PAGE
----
Lovers' Hollow by Orna Ross
|Lovers' Hollow by Orna Ross|
|Category: Historical Fiction|
|Reviewer: Sue Magee|
|Summary: An epic story of two families on the opposite side of the political divide in the Irish Civil War of the nineteen-twenties takes you right through to the nineteen-nineties and will have you glued to the page. It's highly recommended here at Bookbag Towers.|
|Buy? Yes||Borrow? Yes|
|Pages: 688||Date: September 2006|
|Publisher: Penguin Ireland|
Jo Devereux returns to Ireland for her mother's funeral with some trepidation as she left home without telling the family where she was going some twenty years before and hasn't been back since. One of her mother's dying wishes was that Jo should write the family history using a suitcase full of family papers as research material. Pregnant as the result of a one-night stand, Jo decides to stay on in Ireland rather than return to her home in San Francisco. The story is not just about what Jo discovers of her family history, but what she finds out about herself and those closest to her.
I did wonder if I was going to like this book. The cover and the title suggest that it might be chick-lit and we're not far into the book before I suspected that we were going to be dealing with a heroine who likes drinking too much and indulging in one-night stands. It didn't take me long to change my mind though, and I read all 688 pages over a period of about three days - and this is a big, big story. It's Orna Ross's first novel, but it's crafted with the skill of a veteran and the suspense is masterly. Jo Devereux is a strong, feisty heroine who will stay in my mind for a long time.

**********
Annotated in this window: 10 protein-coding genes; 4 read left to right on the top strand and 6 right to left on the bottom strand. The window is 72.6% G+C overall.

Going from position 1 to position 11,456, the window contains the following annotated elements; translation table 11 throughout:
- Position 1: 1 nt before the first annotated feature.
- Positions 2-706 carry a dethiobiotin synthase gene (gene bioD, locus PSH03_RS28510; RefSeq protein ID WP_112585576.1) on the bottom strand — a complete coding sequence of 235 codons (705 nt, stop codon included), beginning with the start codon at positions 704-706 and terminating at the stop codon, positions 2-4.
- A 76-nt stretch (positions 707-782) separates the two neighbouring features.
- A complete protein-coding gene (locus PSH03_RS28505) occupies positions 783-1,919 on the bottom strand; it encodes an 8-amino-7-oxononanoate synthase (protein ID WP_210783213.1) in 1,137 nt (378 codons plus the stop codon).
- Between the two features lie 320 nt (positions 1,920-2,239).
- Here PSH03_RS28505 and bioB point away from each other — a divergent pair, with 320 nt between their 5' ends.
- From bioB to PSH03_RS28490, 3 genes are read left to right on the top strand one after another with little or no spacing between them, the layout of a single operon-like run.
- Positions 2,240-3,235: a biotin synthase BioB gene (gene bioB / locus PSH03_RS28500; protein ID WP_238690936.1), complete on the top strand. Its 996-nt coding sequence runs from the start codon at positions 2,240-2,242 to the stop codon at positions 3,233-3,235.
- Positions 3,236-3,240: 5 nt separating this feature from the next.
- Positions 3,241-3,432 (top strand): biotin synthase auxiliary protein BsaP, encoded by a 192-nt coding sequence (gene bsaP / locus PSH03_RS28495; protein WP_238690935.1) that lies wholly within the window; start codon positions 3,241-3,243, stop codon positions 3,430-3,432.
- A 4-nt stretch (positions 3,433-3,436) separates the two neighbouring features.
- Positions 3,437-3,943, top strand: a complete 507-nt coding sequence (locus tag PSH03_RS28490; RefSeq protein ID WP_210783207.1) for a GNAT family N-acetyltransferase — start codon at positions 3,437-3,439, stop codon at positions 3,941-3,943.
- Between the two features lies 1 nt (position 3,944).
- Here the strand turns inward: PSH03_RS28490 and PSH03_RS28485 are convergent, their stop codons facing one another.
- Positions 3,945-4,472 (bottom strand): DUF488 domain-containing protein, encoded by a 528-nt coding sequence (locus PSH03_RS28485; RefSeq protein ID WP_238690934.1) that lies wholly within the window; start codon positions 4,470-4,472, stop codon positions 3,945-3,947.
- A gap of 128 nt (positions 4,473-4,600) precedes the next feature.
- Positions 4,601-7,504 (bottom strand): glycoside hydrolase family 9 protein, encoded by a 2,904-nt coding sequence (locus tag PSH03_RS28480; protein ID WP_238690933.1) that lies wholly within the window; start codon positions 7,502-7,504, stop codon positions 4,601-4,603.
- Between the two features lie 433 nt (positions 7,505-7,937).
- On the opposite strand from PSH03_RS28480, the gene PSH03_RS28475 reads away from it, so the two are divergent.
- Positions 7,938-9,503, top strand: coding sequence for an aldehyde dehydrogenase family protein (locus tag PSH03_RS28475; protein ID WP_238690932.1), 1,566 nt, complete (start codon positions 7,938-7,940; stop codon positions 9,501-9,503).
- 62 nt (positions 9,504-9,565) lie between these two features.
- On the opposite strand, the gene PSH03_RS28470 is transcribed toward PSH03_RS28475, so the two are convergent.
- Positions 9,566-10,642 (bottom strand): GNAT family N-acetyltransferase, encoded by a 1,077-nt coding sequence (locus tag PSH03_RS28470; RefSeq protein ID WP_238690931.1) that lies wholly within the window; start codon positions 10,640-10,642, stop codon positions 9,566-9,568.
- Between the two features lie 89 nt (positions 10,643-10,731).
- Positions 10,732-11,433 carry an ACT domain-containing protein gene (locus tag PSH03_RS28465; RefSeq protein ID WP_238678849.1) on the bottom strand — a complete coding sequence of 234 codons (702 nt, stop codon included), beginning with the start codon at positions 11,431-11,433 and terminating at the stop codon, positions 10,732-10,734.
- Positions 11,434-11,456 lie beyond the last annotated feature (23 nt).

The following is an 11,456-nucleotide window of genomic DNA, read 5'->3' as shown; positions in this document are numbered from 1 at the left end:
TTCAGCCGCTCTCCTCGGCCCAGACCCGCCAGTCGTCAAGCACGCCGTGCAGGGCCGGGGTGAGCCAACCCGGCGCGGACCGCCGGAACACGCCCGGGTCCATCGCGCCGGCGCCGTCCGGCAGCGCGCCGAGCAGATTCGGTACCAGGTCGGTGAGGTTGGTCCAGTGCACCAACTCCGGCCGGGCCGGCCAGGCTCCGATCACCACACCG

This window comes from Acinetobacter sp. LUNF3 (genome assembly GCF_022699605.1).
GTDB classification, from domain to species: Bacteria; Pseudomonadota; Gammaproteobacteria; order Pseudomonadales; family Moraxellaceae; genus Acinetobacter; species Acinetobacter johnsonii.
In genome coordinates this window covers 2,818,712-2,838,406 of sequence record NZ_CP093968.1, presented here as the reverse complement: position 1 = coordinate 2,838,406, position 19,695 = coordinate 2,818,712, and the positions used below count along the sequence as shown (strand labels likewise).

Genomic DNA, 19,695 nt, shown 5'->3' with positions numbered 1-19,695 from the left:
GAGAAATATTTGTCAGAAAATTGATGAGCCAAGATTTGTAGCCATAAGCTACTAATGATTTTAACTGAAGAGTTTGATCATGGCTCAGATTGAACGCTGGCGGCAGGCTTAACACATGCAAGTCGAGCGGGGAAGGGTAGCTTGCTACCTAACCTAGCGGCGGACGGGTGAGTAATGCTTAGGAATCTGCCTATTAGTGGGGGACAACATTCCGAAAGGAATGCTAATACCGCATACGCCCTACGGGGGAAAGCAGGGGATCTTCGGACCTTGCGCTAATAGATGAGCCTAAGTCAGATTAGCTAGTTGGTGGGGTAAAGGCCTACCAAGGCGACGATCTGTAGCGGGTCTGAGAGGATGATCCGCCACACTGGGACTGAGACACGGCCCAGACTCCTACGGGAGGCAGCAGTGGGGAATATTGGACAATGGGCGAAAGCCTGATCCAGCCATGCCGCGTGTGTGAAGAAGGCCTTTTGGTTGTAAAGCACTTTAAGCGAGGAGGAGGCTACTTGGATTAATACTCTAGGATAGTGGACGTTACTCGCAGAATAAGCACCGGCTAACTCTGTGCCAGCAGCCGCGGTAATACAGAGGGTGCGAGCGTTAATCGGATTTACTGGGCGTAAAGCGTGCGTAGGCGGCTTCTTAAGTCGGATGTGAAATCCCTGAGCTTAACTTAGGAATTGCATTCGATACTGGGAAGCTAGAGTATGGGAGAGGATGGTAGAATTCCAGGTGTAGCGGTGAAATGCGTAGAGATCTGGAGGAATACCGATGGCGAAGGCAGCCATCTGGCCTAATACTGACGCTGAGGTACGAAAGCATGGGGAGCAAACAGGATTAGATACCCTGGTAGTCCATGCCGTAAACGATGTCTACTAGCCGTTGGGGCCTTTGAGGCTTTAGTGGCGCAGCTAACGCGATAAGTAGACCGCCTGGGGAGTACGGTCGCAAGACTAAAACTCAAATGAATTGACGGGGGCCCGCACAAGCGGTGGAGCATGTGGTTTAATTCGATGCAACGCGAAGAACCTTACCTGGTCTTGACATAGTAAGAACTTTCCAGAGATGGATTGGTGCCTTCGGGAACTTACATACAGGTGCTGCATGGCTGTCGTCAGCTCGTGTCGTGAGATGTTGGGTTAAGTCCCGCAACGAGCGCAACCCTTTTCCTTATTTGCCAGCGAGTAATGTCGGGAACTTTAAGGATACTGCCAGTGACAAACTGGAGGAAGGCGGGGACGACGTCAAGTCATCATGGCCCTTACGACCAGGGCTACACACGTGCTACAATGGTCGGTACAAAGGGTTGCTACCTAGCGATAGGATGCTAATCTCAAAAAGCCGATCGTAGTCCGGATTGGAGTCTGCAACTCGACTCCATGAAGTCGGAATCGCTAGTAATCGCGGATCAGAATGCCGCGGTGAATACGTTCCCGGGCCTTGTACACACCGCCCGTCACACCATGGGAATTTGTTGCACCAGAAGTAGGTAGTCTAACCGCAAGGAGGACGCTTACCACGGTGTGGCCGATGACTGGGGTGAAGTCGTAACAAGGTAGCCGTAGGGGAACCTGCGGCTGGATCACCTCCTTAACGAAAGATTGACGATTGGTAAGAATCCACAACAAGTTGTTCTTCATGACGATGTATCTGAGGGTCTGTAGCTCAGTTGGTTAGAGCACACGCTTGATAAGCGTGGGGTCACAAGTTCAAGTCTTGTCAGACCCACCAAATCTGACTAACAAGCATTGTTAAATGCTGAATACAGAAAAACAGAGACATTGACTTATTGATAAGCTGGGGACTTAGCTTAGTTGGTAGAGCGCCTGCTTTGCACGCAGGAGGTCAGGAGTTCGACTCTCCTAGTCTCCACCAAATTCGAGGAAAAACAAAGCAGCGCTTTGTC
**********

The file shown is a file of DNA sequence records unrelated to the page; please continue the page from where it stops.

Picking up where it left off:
The papers in the suitcase take Jo back to 1923. The Easter uprising is still fresh in people's minds and Ireland is on the brink of civil war between those who want to accept the terms offered to them for a free state by the English government and those who want an Irish republic. The main setting - Mucknamore - is a fictional village set in County Wexford, but the surrounding countryside and the events which took place there reflect historical fact. It's a detailed recounting of the division of society which took place not because of religion but because some people had the stomach to continue the fight for an Irish republic and some did not. Families, friendships were divided and were still divided by the end of the story, more than seventy years later.
This is history, but it's delivered in a user-friendly way and I couldn't put it down. The plot neatly weaves together the story of the Devereux family for four generations - five towards the end - with the history of Ireland and this is a complex story. There are numerous plots and sub-plots, but not one is superfluous and they all build together to a satisfying and completely believable conclusion. There wasn't a single loose end left untied but there was nothing that felt contrived.
Of course the book couldn't do this, no matter how good the story, if the characters didn't convince. The book isn't autobiographical although Orna Ross has drawn on her own experiences to produce the heroine of the book. Like Jo Devereux she was brought up in a pub, went to Loreto Convent and University College Dublin and was an aerobics instructor. Apart from the fact that her great-Uncle was shot in the Irish civil war that's where the similarities with the book end.